5 Questions Most Wedding Guests Will Ask + How To Answer Them
April 5, 2018
If there's ever a time that you don't want to be bogged down with questions... it's while you're planning your wedding. But chances are, you're going to have a handful of guests checking in with you. Do your best to avoid every guest (and their mama) calling and texting you by providing this info clearly for them. Keep reading for some of the most common questions guests ask and how to handle them!

Can I bring my kids?


This can be such a tough one! Where do you draw the line? Do you feel OK having close family children in attendance (hello adorable flower girl and ring bearer!) but you'd rather not have all of your friends with their little one's in tow? 9 times of out 10 most guests with kiddos prefer to leave them at home so they can fully enjoy the evening. When it comes down to it, this is your Big Day and you can do what you want, but be prepared for some guests to spring this question on you.

While the obvious solution is to put 'no kids' on your wedding invitation, it might not be the vibe your hoping to send when your guests open up that envelope. Here are a couple other ways to say no kiddos allowed:

The way you address is your invitations is a subtle way to get this point across. Address the invite to the adults only, rather than "The Smith Family". This leaves room for questioning still, so take it a step further with the approach below.

Another option is to include a wedding website link with more details, where you can address that this event is for big kids only. Some positive ways to word it:

"We look forward to celebrating with you! Kick your shoes off and enjoy a relaxing kid-free evening with us."

"To give all our guests the opportunity to let their hair down and have a good time without having to worry about little eyes and ears, we politely request no children."

Ceremony Only: "Children are welcome to the ceremony, however to allow all of our guests to enjoy an evening of relaxation, we politely request adult attendance only."

Can I bring my new bae?


You already had to cut down your guest list and shave off Aunt Suzy and Cousin Jon... but now your college girlfriend wants to bring her new bae—who you've never met before? Yikes. While you want each invited guest to have a great time, plus ones can get out of hand if you've got a lot of single ladies and gents in attendance.

Just like the no kids announcement, a wedding website is a great place to house this info. If you'd rather not have complete strangers witness your I dos, make sure this is clear.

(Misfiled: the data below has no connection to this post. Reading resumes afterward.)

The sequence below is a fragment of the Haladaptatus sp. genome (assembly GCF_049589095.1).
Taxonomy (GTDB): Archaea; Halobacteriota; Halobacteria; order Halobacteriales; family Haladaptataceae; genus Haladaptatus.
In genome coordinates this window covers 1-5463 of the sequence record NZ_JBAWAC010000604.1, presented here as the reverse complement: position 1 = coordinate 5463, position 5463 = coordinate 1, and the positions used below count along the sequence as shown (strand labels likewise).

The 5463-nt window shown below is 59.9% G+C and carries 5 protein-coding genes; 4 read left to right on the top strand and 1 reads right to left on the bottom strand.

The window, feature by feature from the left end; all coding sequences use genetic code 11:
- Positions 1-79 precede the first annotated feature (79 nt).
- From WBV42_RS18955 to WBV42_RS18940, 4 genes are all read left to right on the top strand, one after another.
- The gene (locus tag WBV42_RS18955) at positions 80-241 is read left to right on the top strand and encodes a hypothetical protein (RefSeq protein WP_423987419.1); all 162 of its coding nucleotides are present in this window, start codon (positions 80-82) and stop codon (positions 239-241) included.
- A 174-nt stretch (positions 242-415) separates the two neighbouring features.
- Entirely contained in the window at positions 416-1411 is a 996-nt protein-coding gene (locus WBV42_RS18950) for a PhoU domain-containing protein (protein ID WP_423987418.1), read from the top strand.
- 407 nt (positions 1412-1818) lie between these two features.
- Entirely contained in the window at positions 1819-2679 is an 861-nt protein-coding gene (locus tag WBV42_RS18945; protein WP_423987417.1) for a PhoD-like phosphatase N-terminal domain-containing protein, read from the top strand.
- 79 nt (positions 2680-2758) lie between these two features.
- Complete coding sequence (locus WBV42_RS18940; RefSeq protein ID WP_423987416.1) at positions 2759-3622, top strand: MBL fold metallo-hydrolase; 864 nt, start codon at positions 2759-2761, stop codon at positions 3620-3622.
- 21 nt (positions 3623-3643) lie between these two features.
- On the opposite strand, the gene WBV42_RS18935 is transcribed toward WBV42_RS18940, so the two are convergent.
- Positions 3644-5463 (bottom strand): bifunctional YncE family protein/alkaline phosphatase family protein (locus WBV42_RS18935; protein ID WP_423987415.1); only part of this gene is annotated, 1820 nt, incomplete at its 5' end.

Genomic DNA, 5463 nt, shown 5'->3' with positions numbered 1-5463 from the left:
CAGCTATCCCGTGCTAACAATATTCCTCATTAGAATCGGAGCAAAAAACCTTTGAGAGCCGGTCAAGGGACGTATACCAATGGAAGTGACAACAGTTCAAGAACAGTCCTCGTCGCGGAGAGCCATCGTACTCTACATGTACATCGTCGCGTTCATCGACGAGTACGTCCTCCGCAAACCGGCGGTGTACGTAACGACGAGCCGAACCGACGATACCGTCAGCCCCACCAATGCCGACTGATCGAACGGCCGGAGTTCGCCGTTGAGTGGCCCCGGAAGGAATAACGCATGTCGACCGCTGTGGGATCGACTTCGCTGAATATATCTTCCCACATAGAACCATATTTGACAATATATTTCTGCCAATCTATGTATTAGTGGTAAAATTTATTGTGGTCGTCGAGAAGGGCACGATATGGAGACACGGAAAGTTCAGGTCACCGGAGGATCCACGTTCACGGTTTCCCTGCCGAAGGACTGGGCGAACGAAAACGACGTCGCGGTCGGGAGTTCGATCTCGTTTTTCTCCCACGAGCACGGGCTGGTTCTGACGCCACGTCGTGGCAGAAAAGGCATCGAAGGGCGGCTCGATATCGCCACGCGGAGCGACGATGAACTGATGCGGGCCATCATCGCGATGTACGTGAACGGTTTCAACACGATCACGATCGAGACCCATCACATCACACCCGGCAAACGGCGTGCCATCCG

If you are OK with it, simply address with "& guest"!

What should I wear?


First, get familiar with traditional wedding attire wording for invites. Our friends at Shutterfly have a great rundown:

  • Black tie (tuxedos and formal gowns)

  • Formal, black tie optional (suit and tie and dresses)

  • Semi-formal (suit and tie and cocktail dresses)

  • Cocktail attire (suits and party dresses)

  • Beach or garden party attire (summer suits and summer dresses)

  • Casual (button down shirts or polos and summer sundresses or a skirt or pants with a nice blouse)


It's always a good idea to make this clear right on the invitation but you can also add this info on your wedding website, too.

For Destination Weddings


Do you have a room block?


If you've already secured a room block, make sure to provide this info for your guests. This can go right on the invitations, or your wedding website if you wish to provide more detailed info. Things to include:

  • Travel dates (when your room block time period begins and ends)

  • # of rooms available

  • Types of rooms available

  • Rates

What do you recommend to do in the area?


Your wedding website is also a great place to put this info! This is especially helpful if your guests will have ample time to themselves before and after wedding events such as a rehearsal or welcome dinner or a farewell brunch.

Extra Steps


Lastly, if you'd rather not be the go-to for guest questions, kindly ask a member of your bridal party if they can help by being the point of contact and if they are OK with you putting their email or phone on your wedding website.

If you do prefer to be the contact, you can also simply list your email only rather than your phone number, which will deter guests from calling or texting you randomly when you're in the middle of a dress fitting or a cake tasting. No one likes to be interrupted when they're eating cake!